Beautiful meals like this are what’s for lunch today and every day in schools across the country. (Photo credit: Matthew Noel)
They say a picture is worth a thousand words, and in the digital age we have ample opportunity to document and broadcast every moment, meeting and meal. We have all seen those unappetizing photos of food served at school that quickly go viral. A lonesome whole wheat bun atop a sad fish fillet; a mysterious-looking meat mixture served next to an apple. It’s natural to ask, “Is this what they serve for lunch!?”
No, it’s really not. Read more »
In Kentucky, the Whitley County School District customizes the fruit and vegetable options served in each school, based on the preferences of those particular students.
The following guest blog is part of our Cafeteria Stories series, highlighting the efforts of hard working school nutrition professionals who are dedicated to making the healthy choice the easy choice at schools across the country. We thank them for sharing their stories!
By Sharon Foley, Food Service Director, Whitley County School District, Kentucky
During the more than two decades I’ve worked in schools, I’ve witnessed what we now know to be true: healthy kids learn better. But I’ll also let you in on a secret: Not only are healthy foods better for our children’s long-term outcomes, kids like healthy foods! Read more »
Direct certification can increase access to free school meals for eligible students.
USDA’s Food and Nutrition Service (FNS) is committed to helping America’s children get the nutritious food they need to learn and grow. Direct certification for school meals is one important strategy to make that possible for the low-income children. This process links student enrollment records to states’ Supplemental Nutrition Assistance Program (SNAP) and Temporary Assistance for Needy Families (TANF) program data, so children receiving SNAP or TANF can be directly certified for free school meals without having to submit additional paperwork through applications.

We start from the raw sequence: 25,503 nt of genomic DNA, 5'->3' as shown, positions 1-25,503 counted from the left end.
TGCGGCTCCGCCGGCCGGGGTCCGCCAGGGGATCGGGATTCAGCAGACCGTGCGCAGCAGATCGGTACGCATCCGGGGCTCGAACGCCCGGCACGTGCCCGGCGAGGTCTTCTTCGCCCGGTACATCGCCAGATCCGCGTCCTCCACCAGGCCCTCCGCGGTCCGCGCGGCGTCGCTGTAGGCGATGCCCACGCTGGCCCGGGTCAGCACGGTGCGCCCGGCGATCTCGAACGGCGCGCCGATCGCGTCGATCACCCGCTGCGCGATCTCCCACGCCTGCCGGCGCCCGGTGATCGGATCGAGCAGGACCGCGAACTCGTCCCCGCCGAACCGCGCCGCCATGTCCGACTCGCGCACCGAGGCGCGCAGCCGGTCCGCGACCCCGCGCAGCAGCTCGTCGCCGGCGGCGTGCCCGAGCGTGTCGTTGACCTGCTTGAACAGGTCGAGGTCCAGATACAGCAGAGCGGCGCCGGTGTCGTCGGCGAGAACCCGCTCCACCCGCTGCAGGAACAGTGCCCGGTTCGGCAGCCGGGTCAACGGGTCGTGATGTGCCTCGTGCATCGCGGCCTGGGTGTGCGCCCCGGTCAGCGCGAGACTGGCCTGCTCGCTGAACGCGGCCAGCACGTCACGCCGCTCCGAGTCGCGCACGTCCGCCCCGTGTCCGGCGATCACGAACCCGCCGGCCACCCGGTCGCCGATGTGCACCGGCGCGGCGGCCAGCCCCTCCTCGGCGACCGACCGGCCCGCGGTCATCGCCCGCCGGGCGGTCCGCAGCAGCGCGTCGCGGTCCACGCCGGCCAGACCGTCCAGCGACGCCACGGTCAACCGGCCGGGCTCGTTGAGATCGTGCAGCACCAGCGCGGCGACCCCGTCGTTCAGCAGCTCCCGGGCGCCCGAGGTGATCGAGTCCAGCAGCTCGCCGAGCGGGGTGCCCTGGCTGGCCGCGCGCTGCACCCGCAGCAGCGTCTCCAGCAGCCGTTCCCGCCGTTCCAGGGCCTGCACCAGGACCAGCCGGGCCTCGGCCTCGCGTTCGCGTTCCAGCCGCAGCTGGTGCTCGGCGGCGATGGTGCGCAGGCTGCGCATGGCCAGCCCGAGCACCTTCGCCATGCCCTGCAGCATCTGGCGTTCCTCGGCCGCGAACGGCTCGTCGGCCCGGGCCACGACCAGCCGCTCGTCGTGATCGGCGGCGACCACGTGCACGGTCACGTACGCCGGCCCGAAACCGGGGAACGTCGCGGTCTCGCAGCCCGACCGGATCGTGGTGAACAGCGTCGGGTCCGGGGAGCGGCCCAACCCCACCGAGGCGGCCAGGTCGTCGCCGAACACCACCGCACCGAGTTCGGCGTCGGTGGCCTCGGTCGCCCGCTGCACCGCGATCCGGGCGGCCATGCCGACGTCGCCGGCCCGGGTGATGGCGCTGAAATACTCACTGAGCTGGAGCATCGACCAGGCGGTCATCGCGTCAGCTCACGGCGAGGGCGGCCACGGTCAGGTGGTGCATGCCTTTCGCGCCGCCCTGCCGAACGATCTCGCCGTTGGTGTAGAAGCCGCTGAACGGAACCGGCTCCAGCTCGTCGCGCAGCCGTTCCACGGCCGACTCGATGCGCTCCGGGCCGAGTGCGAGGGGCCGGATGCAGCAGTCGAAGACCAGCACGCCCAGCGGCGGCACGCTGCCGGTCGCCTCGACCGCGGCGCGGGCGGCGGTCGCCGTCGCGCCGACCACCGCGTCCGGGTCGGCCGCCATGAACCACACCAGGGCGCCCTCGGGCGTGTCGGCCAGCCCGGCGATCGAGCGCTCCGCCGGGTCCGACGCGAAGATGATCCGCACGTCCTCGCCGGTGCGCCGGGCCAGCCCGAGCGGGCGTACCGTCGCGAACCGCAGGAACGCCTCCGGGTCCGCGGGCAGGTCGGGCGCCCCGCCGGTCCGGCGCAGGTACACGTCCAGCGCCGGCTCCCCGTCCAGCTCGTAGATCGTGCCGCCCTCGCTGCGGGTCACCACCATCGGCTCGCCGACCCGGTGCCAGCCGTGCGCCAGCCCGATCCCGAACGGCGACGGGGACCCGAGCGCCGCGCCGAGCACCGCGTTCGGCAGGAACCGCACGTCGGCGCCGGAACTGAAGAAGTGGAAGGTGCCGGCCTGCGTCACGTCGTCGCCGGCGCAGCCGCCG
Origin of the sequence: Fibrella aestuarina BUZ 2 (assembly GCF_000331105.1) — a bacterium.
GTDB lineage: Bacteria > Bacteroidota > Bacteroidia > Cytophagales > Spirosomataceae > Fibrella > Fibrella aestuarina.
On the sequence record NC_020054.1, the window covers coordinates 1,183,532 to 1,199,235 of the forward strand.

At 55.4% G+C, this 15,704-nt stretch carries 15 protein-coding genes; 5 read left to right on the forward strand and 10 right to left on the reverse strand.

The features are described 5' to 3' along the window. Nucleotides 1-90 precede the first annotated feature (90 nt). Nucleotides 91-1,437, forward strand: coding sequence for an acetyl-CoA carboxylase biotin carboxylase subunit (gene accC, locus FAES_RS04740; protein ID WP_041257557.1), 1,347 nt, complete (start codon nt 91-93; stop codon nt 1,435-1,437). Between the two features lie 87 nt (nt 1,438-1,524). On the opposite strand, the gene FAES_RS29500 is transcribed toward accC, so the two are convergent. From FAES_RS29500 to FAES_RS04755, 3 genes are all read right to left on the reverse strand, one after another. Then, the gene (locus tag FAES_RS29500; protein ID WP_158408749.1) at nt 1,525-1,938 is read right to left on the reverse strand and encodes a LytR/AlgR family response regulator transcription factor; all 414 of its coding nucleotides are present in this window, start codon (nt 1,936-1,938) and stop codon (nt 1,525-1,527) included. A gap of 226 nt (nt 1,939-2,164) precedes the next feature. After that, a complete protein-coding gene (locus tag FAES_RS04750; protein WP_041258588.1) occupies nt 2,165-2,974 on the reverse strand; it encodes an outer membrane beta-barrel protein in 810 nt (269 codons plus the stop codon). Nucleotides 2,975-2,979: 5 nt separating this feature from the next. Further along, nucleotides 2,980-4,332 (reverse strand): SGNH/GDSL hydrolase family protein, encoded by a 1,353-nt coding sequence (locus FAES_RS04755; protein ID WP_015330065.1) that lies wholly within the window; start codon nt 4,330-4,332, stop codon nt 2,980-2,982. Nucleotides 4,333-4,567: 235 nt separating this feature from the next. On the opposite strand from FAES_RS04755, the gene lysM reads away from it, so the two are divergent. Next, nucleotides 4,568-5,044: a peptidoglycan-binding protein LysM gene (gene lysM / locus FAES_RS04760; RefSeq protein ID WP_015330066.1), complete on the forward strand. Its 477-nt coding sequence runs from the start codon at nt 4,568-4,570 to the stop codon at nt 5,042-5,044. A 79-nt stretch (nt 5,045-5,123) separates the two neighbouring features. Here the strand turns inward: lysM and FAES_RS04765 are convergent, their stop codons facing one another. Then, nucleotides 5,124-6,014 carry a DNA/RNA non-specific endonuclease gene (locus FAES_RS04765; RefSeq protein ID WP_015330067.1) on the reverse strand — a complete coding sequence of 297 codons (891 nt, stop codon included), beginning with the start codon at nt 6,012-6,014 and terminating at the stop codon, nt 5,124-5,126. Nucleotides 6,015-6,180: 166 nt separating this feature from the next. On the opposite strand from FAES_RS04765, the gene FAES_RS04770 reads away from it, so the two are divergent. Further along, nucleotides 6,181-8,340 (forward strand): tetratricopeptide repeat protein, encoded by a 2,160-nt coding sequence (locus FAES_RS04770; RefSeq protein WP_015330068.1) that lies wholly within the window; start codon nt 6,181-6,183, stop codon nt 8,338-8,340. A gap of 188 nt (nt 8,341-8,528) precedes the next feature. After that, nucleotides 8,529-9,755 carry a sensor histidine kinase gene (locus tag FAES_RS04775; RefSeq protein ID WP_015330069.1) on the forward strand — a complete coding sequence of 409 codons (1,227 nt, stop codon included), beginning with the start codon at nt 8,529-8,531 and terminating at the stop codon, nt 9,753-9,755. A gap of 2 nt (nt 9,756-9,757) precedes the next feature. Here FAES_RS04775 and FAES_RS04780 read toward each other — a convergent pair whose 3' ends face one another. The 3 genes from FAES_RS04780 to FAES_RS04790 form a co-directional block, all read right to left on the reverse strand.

By using data already verified through SNAP and TANF, direct certification improves efficiency and accuracy for schools. Just as importantly, families are spared the burden of a separate meals application. Congress made direct certification a requirement for all schools through the 2004 Child Nutrition and WIC Reauthorization Act. Read more »
Chef Brenda works with foodservice staff to assemble her breakfast burrito recipe during the chef designed school taste testing.
The following guest blog highlights the important work of Chef Brenda Thompson, RDN (Registered Dietitian Nutritionist). Thanks to a USDA Team Nutrition grant, she developed recipes for the Chef Designed School Lunch cookbook. Chef Brenda is currently working with the Idaho State Department on the final stages of her second book, Chef Designed School Breakfast, which will be published online at the end of this year.
By Chef Brenda Thompson, RDN
As an advocate for school foodservice staff, I am committed to being a resource—both in getting the word out about the nutrition goals schools are achieving daily and in helping kitchen staff be more efficient and have fun at their jobs.